Alcoholism and Emotional Abuse
When we hear that someone is being abused, we think of someone who’s being physically beaten or sexually exploited. Emotional abuse doesn’t get the same amount of attention, but its effects can be just as devastating. Also known as verbal or psychological abuse, emotional abuse refers to any nonphysical behavior that may diminish a person’s sense of identity, dignity and self-worth. While it can go hand-in-hand with physical or sexual abuse, emotional abuse also happens on its own. Abusers can torment their victims for years without ever laying a hand on them, but the lifelong consequences are just as pervasive.
Like other abusive relationships, emotionally abusive relationships can lead to low self-esteem, violent behavior, the inability to form healthy relationships, and alcohol and substance abuse. In fact, it’s not uncommon for someone to have a history of overconsumption of alcohol, emotional abuse and other destructive behaviors. That’s why any alcohol abuse test or attempt to recover from alcohol abuse needs to address emotional abuse as well.
What is Emotional Abuse?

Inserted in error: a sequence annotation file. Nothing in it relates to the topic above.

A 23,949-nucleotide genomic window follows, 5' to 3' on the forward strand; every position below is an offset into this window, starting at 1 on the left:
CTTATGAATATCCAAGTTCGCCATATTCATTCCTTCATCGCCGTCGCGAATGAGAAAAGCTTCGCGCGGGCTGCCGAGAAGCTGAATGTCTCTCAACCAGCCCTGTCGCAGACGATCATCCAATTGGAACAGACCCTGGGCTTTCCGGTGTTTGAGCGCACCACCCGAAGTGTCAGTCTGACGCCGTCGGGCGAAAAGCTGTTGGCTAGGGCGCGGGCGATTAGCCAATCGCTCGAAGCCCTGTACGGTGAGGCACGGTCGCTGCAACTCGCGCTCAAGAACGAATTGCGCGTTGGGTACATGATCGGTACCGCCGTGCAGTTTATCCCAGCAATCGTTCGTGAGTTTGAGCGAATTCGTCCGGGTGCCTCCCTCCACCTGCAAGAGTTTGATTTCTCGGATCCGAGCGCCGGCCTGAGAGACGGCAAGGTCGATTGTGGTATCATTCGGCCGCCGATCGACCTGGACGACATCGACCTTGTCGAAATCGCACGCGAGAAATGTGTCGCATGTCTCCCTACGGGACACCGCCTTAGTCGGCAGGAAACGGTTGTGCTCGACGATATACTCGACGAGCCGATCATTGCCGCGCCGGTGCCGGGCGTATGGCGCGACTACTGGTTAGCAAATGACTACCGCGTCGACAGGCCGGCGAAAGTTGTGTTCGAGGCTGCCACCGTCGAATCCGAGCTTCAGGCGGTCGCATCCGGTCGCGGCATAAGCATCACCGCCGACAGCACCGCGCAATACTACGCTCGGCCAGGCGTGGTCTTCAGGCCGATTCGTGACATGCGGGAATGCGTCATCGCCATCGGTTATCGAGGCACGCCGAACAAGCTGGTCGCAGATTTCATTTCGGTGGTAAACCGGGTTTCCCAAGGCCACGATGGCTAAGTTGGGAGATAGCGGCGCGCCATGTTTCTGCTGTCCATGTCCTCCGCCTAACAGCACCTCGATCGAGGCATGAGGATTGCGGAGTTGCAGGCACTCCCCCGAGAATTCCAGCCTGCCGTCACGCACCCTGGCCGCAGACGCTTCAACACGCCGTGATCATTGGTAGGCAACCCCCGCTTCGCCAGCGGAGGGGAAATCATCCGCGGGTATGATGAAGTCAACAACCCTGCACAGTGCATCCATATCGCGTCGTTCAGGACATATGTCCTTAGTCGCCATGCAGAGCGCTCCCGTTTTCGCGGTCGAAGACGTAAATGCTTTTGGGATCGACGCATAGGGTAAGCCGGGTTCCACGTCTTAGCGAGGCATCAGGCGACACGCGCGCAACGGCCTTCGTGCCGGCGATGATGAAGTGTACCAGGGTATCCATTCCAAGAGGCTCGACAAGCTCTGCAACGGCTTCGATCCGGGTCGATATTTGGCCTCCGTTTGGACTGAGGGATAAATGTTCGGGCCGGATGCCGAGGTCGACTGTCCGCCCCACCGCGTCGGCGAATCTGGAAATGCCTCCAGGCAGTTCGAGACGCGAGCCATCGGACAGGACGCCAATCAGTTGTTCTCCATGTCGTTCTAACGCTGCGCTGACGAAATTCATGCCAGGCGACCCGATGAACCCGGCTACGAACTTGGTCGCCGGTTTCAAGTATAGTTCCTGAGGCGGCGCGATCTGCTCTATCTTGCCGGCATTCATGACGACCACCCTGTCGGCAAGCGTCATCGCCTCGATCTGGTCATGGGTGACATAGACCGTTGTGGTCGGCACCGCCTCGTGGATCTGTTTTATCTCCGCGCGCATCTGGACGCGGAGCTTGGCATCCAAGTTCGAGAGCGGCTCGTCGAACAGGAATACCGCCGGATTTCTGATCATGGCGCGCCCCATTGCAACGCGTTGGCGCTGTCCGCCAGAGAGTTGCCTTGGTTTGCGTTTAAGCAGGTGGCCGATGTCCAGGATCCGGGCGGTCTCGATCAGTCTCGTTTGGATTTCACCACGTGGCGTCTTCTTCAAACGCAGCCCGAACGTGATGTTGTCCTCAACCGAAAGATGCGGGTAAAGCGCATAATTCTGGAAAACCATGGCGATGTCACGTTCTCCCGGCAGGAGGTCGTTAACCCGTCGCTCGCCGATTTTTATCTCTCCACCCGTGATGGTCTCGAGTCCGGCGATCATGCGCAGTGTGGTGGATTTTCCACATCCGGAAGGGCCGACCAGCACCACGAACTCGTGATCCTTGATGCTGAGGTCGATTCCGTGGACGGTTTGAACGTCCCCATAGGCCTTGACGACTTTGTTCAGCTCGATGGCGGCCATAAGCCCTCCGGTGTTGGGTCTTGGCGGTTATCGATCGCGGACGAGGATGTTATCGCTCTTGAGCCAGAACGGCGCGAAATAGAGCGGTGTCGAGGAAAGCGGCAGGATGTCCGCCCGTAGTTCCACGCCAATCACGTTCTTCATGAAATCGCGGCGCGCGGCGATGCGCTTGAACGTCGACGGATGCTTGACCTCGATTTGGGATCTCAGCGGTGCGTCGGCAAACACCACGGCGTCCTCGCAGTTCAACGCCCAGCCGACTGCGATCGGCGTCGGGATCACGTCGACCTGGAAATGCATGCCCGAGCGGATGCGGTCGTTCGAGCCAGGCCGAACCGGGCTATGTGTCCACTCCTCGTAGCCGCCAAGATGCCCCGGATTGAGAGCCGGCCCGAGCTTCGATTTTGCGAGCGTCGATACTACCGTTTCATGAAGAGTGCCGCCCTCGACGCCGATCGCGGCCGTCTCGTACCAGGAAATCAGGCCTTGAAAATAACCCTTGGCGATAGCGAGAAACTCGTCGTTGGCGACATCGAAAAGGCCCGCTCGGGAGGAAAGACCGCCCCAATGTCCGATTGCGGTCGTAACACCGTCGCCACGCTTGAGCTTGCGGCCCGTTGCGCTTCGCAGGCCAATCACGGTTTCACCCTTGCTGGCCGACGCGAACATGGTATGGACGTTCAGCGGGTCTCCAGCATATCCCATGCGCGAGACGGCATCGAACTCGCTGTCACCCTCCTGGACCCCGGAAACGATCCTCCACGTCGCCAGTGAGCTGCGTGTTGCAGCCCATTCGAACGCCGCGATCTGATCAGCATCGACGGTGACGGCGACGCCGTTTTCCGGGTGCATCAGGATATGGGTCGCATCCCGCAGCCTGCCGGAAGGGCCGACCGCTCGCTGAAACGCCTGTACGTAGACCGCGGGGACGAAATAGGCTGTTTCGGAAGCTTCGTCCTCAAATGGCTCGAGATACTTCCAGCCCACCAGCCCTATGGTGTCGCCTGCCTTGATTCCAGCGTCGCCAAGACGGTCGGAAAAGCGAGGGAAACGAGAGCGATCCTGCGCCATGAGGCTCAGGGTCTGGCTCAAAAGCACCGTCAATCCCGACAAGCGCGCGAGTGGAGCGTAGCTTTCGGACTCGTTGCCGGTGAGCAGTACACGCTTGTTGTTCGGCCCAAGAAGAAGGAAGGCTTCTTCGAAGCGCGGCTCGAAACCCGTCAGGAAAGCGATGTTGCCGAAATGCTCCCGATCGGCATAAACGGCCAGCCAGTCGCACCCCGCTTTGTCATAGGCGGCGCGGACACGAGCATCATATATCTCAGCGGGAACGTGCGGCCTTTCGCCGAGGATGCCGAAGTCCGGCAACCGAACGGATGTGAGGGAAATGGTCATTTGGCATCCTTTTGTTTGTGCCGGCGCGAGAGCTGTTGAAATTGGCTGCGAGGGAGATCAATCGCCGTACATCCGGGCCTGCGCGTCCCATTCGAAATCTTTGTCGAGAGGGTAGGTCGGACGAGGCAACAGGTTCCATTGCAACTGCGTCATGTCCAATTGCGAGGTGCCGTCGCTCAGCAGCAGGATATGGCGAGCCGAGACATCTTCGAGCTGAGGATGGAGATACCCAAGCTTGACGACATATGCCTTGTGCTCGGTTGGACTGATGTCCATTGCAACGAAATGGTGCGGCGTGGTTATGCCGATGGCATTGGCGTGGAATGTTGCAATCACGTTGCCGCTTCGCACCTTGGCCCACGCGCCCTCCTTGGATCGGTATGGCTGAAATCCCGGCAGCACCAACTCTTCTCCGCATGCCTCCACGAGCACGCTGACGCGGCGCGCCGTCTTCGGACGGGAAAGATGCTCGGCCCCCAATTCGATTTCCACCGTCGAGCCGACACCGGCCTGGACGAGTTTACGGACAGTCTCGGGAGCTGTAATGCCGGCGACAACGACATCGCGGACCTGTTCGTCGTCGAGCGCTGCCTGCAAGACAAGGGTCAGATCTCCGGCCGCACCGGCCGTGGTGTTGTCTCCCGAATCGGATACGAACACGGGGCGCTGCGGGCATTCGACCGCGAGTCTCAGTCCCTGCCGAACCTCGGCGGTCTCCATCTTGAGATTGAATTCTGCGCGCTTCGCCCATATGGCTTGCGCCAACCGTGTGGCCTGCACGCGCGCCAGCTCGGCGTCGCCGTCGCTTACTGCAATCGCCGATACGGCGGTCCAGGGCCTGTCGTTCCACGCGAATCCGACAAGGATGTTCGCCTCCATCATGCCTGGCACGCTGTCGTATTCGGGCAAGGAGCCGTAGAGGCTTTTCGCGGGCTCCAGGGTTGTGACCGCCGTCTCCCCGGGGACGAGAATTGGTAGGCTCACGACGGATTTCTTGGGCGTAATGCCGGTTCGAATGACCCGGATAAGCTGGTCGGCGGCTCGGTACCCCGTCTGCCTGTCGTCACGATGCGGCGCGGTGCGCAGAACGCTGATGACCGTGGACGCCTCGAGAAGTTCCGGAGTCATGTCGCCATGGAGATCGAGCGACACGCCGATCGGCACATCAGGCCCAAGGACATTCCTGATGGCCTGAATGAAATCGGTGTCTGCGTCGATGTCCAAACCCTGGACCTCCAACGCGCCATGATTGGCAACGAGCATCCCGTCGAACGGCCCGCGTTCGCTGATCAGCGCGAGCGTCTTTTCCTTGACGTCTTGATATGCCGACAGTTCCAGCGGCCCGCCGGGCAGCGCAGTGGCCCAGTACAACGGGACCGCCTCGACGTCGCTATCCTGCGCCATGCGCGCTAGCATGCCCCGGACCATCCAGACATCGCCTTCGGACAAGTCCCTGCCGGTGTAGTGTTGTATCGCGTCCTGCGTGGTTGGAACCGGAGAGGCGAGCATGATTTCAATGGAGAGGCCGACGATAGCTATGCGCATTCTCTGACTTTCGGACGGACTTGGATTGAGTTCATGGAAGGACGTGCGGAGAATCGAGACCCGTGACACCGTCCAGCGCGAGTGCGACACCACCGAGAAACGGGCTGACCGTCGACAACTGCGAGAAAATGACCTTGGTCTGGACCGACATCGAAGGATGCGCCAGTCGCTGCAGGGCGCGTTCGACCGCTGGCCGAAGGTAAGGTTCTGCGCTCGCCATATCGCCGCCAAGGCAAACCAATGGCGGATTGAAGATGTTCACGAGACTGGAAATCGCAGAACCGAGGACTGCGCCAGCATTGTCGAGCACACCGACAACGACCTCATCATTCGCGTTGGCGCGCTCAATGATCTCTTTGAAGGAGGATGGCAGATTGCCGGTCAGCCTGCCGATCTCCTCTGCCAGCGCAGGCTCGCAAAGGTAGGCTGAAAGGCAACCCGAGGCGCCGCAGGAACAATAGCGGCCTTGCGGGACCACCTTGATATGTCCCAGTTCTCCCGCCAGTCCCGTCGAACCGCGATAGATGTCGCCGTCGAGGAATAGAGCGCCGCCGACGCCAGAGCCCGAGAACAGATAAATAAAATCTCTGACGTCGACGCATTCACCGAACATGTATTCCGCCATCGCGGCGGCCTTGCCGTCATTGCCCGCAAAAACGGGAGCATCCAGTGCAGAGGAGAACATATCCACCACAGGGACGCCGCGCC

Emotional abuse doesn’t leave visible scars, but it can do just as much to damage a person’s self-worth. It manifests itself in a wide range of behaviors, most of which fall into one of two categories.
Some signs of emotional abuse are active, with the abuser making deliberate attempts to intimidate and degrade his or her victims. Some examples of active emotional abuse include:
Insults, name-calling, public humiliation or ridicule, making fun of a disability or other issue, or treating the victim worse than others
Harassment at work, threatening to harm the victims or their loved ones, or isolating the victim from family, friends and the world in general
Forcing the victim into dangerous or illegal behavior, including drug and alcohol use and sexual exploitation In some cases, the abuse comes from passive behavior, and the victim is in physical or emotional danger because the abuser does not take action. This includes:
- Not taking care of basic needs such as food, heat, shelter or medicine
- Ignoring emotional needs by withholding affection or not talking to the person, i.e. shutting them out
- Not providing or supporting opportunities for personal growth and development
Statistics on emotional abuse are hard to find, since it continues to be underreported and often co-exists with other types of abuse. However, we know that it isn’t unique to one particular race, gender or socioeconomic group, and recent studies have started to shed light on how widespread it is.